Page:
Fabrice Millischer (tbn); Gildas Harnois, cond; EXO Brass
INDESENS PPINDE1201 (62:26)
Concerto for Trombone.
for Trombone Solo and Brass Band.
Rhapsody for Trombone Solo and Brass Band.
Pines of Rome
Into each life some rain must fall, and here I have a small bucketful in the form of a totally tedious disc. The EXO Brass is a brass ensemble (with supporting percussion) founded by its director, Gildas Harnois, in 2006; it took second prize in an international brass band contest in 2010, and this is its second CD release. Fabrice Millischer is touted here as being “one of the most talented and gifted trombonists of the young generation.” Unfortunately, whatever talents these performers actually may have are not well served by this program.
Derek Bourgeois (b. 1941) has an impressive roster of teachers—Raymond Leppard, David Willcocks, Thurston Dart, Herbert Howells, and Adrian Boult. Since 1971 he has been a lecturer in music at Bristol University; he also has served as artistic director of the Bristol Philharmonic since 1990, and director of music at the St. Paul’s Girls’ School in London since 1994. From 1984 to 1993 he was the musical director of the National Youth Orchestra, and founded its chamber orchestra in 1988. His compositions include many works for concert and brass band, including the present concerto. Cast in the traditional triadic sequence of fast-slow-fast movements, it is a slightly amiable but rather monotonous piece in a severely diatonic mode, with commonplace thematic material that is repeated numerous times over rather than developed in any way. Benjamin Britten, William Walton, Richard Strauss, and Dmitri Shostakovich are cited as influences upon his compositional style, but one would hardly know that here.
Gordon Maris Colman Langford (b. 1930) is a trombonist, pianist, arranger, and composer. The sources I consulted cite Debussy, Ravel, Scriabin, and Rachmaninoff as the main stylistic influences upon his compositions. Again, none of those are much in evidence here; instead, this Rhapsody draws upon American jazz, pop, marching band, and film-music genres for its content and style. Cast in A-B-A’-B’ form, it starts off in a melodically pleasing style, but unfortunately turns to cheap noisy gimmickry in its B and B’ sections.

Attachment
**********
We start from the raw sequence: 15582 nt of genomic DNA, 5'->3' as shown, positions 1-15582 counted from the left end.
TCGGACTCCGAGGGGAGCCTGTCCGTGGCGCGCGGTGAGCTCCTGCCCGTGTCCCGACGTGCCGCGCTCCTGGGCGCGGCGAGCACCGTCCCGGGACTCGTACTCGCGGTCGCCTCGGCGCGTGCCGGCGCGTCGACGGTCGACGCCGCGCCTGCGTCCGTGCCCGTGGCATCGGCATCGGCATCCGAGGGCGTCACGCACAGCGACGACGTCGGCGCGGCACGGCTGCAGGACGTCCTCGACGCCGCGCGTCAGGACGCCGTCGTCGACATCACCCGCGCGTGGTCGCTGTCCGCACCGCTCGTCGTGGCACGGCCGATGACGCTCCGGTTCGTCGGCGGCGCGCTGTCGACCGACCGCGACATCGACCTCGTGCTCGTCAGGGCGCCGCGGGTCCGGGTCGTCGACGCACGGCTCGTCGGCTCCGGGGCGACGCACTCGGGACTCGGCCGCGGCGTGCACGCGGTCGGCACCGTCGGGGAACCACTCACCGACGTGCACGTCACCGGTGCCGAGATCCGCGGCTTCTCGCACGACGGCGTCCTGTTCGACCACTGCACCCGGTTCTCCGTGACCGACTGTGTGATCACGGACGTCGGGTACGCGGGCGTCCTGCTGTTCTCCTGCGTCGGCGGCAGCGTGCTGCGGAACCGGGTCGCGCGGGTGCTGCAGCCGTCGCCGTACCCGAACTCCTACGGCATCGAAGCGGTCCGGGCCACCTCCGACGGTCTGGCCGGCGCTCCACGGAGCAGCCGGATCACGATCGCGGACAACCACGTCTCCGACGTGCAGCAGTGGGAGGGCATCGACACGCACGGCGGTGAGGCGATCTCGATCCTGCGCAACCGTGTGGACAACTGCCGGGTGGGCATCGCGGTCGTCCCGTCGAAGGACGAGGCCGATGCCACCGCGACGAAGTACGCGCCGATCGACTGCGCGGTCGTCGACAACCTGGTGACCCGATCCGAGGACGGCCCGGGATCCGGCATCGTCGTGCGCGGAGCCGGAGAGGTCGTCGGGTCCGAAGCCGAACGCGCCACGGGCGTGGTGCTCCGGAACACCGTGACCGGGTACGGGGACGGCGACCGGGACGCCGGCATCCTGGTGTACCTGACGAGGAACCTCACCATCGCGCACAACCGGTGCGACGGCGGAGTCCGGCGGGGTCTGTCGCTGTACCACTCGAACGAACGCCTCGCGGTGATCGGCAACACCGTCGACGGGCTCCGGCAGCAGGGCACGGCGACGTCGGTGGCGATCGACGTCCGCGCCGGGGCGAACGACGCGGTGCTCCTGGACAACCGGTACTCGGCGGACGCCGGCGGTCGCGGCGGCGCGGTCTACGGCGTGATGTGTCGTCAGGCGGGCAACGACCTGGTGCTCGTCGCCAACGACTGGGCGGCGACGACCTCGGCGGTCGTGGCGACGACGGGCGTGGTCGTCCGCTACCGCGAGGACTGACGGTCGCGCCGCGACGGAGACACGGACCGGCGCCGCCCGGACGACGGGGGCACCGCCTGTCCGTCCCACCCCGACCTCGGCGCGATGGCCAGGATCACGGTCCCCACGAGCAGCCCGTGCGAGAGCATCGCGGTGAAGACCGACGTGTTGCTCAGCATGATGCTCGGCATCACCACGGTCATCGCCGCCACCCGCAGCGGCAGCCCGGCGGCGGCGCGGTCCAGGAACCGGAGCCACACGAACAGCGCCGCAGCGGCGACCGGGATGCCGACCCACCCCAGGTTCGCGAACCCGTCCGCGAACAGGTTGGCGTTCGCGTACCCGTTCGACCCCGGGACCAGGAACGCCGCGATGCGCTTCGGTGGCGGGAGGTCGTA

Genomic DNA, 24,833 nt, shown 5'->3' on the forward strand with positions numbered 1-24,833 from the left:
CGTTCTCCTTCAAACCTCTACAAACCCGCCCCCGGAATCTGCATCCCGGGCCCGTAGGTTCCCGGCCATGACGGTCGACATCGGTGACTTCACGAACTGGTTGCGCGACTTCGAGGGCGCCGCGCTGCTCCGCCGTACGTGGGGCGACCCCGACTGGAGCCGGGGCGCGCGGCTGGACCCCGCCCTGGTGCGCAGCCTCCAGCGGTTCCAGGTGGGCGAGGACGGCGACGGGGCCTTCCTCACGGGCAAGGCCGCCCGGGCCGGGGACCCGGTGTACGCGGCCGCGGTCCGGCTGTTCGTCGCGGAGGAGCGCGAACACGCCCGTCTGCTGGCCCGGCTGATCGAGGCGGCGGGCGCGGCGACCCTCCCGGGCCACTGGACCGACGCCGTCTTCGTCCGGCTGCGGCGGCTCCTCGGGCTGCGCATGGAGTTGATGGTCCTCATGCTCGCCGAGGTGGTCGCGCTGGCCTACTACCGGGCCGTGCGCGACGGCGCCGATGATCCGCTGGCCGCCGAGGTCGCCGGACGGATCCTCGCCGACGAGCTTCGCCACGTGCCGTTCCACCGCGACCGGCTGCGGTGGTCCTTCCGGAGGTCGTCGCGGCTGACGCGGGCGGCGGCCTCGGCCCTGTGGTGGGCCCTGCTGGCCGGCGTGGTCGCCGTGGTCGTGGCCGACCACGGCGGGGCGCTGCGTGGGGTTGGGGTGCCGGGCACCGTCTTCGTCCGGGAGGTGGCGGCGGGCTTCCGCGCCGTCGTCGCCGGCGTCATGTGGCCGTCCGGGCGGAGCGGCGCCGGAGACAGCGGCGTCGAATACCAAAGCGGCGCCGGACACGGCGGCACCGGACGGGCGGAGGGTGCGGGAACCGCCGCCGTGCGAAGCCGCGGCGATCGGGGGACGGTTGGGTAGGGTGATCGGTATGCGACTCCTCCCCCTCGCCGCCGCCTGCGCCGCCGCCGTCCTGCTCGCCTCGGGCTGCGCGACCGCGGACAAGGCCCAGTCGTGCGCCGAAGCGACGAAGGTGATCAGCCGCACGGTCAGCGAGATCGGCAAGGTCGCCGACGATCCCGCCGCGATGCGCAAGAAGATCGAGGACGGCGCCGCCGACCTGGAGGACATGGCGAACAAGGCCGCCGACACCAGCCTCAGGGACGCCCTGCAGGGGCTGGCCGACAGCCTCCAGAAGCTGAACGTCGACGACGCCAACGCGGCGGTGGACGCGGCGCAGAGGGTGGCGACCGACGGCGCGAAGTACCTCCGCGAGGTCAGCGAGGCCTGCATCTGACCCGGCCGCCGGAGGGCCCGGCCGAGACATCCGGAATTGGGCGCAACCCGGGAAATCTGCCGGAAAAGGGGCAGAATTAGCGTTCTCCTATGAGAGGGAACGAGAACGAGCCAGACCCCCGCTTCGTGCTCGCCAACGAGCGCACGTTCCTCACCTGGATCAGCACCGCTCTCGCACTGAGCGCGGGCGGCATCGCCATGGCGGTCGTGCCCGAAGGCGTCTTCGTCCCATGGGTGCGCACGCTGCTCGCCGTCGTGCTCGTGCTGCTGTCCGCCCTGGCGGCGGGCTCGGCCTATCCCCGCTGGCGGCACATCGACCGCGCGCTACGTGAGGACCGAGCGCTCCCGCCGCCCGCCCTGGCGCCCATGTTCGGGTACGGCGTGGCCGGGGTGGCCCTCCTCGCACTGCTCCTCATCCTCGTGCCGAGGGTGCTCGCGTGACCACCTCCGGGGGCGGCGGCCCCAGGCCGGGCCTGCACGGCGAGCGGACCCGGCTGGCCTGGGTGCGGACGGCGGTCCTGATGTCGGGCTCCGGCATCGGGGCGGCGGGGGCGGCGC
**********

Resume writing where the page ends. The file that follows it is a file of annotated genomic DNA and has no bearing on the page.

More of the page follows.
Étienne Perruchon (b. 1958) is primarily known as a film composer. The piece performed here, titled
, is nine minutes of ugly noise dominated by what I will term, for lack of a better term, a stereotypical African tribal jungle beat of the type one would encounter in a 1950s Hollywood grade “B” movie. As for the arrangement of the Respighi orchestral tone poem for this ensemble, it is a pale substitute for the original, vastly reduced in color and expressiveness.
In addition to the defects of the program, this album is hampered by what strikes me as totally listless conducting. Harnois seems to lack the ability to balance sections, shape phrases, or vary dynamics with any degree of imagination. Likewise, Millischer is competent but unexciting; I’ve heard vastly superior playing from, e.g., the14-year-old Peter Moore, whose superb performance of Edward Gregson’s Trombone Concerto I reviewed in 34:6. The recorded sound is dull and boxy; the brief booklet notes are quite inadequate and translated from French into rather awkward English. This is the fourth or fifth Indesens CD I have reviewed in the last few issues; each one has been mediocre to poor, and this is the worst yet. If the label cannot do better than this, then it should close up shop.
James A. Altena